Image classification is one of the first use cases of computer vision and many projects still use it today. To support image classification, we built our "image tags" feature that let's you add tags easily to an image, while also offering you a prediction service to speed up the process of creating tags with 2-3x.

To create tags, first go to the annotation environment. Next, click on the image tags tab that can be found in the menu to the right. Now, to create a tag, click on the plus-sign that can be found in the top right corner of the view. This will open a new view.

To create a tag, write the desired tag name in the input field and then press enter. This will create your tag.

In this view, you can also rename and delete tags. To rename a tag, click on its name. This will allow you to edit it.

To delete a tag, click on the minus sign next to it.

When you are done setting up your tags, click on the arrow in the top right corner to leave the editing mode.

All available tags are collected in a "Tag pool". To assign a specific tag to an image, just click on it and the tag will become "Active", meaning that it is used to classify the image.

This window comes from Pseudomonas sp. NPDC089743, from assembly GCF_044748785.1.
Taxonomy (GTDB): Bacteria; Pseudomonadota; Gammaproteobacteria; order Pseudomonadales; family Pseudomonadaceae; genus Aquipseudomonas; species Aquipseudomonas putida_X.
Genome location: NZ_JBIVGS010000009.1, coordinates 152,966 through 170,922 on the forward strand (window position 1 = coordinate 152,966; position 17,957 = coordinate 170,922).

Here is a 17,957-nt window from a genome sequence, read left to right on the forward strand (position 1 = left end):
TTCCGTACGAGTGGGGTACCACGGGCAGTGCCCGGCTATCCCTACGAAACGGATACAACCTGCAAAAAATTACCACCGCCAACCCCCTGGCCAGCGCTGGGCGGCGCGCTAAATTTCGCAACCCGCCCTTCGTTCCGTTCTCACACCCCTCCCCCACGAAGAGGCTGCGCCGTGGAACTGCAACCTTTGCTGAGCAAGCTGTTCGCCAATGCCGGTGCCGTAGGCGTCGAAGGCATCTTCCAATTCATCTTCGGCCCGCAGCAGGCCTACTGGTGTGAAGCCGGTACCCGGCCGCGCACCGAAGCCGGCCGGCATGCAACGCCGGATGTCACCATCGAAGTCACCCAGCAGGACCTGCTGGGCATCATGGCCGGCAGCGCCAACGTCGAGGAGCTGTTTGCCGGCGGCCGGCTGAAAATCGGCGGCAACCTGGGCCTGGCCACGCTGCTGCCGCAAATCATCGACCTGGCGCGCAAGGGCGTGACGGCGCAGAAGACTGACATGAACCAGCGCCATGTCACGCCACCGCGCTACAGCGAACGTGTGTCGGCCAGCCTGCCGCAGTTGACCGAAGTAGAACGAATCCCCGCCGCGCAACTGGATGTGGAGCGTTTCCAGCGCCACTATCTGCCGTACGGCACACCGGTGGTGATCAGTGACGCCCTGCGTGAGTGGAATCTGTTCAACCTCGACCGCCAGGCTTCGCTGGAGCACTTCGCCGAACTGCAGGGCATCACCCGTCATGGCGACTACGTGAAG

To remove a tag from an image, just click the minus sign next to it.

After you have added tags to 10 images and set their status to "done or "to review" we will train an image classification assistant. This assistant will suggest tags for every new image you view. You can accept the suggestions by clicking on them each individually or by clicking "Accept all".

Know that even if suggestions are not great after the first 10 images, they will improve the more data you add. Especially image classification need a lot of data to generate accurate results, so 40-80 images might need tags before predictions become accurate enough to be used.

Our image classification assistant only work if what you tag can be seen in the image. For the best possible results, you can conduct a thought experiment where you think about if your tags can be picked up while viewing the image without using the power of association that makes humans so good at these tasks. Essentially, if you can't see it, but know it's there - still don't add it as a tag. It will confuse both our and your AI models

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